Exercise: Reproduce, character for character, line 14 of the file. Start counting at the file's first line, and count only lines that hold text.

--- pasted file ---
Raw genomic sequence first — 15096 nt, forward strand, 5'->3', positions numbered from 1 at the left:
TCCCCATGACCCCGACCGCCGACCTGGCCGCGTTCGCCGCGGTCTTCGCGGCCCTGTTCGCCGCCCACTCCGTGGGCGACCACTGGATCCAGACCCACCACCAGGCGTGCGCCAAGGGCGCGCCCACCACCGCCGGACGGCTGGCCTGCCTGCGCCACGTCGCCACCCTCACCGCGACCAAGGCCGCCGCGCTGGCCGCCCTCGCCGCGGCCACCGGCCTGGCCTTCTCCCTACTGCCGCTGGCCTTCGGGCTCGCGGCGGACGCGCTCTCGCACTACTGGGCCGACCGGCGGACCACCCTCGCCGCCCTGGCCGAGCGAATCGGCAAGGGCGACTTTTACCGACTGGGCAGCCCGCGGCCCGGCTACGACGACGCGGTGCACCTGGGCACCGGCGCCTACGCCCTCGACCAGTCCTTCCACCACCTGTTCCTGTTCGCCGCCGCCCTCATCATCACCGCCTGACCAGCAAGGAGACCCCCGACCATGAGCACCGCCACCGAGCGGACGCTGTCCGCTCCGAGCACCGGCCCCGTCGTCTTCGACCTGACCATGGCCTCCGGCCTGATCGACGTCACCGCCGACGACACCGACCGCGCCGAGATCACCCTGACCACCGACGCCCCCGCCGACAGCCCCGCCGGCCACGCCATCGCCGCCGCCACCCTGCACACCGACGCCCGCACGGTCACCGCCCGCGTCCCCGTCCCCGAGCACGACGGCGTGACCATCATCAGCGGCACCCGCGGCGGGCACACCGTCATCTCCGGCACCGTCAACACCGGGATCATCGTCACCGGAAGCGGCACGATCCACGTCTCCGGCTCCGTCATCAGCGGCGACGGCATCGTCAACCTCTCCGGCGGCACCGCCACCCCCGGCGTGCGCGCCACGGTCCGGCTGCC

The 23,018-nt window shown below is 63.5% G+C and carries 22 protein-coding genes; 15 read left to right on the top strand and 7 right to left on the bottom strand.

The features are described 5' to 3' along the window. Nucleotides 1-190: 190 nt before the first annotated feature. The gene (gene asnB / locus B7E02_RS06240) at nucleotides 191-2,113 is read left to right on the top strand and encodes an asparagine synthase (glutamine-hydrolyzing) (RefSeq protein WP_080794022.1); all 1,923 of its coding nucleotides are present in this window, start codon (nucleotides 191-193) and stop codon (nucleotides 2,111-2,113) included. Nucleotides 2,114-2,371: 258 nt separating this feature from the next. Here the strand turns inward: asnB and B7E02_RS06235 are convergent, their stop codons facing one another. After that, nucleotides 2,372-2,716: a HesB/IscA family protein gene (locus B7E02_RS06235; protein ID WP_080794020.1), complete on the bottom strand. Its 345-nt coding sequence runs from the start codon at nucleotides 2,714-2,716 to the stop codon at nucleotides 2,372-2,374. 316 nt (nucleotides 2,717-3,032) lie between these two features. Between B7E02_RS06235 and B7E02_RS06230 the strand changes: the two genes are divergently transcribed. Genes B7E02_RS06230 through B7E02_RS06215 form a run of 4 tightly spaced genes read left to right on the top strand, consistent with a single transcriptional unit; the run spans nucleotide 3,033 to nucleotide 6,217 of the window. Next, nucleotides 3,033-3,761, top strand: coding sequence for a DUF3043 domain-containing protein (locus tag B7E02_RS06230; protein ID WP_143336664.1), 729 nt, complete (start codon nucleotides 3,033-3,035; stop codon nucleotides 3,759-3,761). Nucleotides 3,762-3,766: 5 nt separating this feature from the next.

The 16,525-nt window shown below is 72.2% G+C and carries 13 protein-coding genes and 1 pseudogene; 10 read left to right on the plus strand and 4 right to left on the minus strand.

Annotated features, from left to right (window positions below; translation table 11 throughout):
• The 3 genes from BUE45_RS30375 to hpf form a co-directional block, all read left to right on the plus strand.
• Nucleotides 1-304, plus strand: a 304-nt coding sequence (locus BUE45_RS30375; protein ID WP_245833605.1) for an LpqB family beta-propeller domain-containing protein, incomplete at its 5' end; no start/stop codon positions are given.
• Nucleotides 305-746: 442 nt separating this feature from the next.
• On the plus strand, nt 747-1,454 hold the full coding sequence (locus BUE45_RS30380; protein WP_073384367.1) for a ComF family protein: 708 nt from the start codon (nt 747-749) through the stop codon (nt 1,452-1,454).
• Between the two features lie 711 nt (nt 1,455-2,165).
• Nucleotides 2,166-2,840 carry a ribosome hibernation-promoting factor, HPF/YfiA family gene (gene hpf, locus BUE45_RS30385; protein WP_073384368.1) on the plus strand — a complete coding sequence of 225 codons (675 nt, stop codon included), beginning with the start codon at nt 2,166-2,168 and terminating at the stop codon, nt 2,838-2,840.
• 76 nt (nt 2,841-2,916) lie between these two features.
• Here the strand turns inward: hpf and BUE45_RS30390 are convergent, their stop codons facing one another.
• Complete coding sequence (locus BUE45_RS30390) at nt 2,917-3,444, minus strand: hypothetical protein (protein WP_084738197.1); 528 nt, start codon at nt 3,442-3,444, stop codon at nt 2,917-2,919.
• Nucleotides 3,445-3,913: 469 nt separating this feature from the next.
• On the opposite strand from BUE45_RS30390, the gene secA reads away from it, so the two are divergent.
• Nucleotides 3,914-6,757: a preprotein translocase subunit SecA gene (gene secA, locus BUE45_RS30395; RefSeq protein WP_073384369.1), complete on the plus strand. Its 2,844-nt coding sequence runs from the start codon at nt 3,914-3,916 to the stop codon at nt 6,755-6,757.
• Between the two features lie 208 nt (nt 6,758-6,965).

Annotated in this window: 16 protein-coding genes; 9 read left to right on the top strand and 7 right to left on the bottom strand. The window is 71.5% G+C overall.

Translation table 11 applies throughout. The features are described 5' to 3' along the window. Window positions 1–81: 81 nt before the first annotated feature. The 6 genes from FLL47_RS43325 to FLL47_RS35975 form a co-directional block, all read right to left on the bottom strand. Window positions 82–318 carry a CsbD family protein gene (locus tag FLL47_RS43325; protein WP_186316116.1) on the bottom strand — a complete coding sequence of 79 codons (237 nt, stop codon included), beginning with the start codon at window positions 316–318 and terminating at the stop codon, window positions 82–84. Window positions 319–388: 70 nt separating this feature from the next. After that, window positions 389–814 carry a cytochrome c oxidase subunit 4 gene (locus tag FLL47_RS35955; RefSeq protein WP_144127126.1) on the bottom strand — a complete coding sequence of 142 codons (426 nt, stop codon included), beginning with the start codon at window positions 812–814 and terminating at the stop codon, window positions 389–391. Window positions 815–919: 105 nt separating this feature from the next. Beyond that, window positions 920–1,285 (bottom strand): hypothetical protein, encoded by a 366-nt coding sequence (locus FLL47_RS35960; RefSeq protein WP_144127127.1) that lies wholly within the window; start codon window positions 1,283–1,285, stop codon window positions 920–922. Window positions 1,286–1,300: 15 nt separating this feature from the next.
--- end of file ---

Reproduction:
• Here the strand turns inward: hpf and BUE45_RS30390 are convergent, their stop codons facing one another.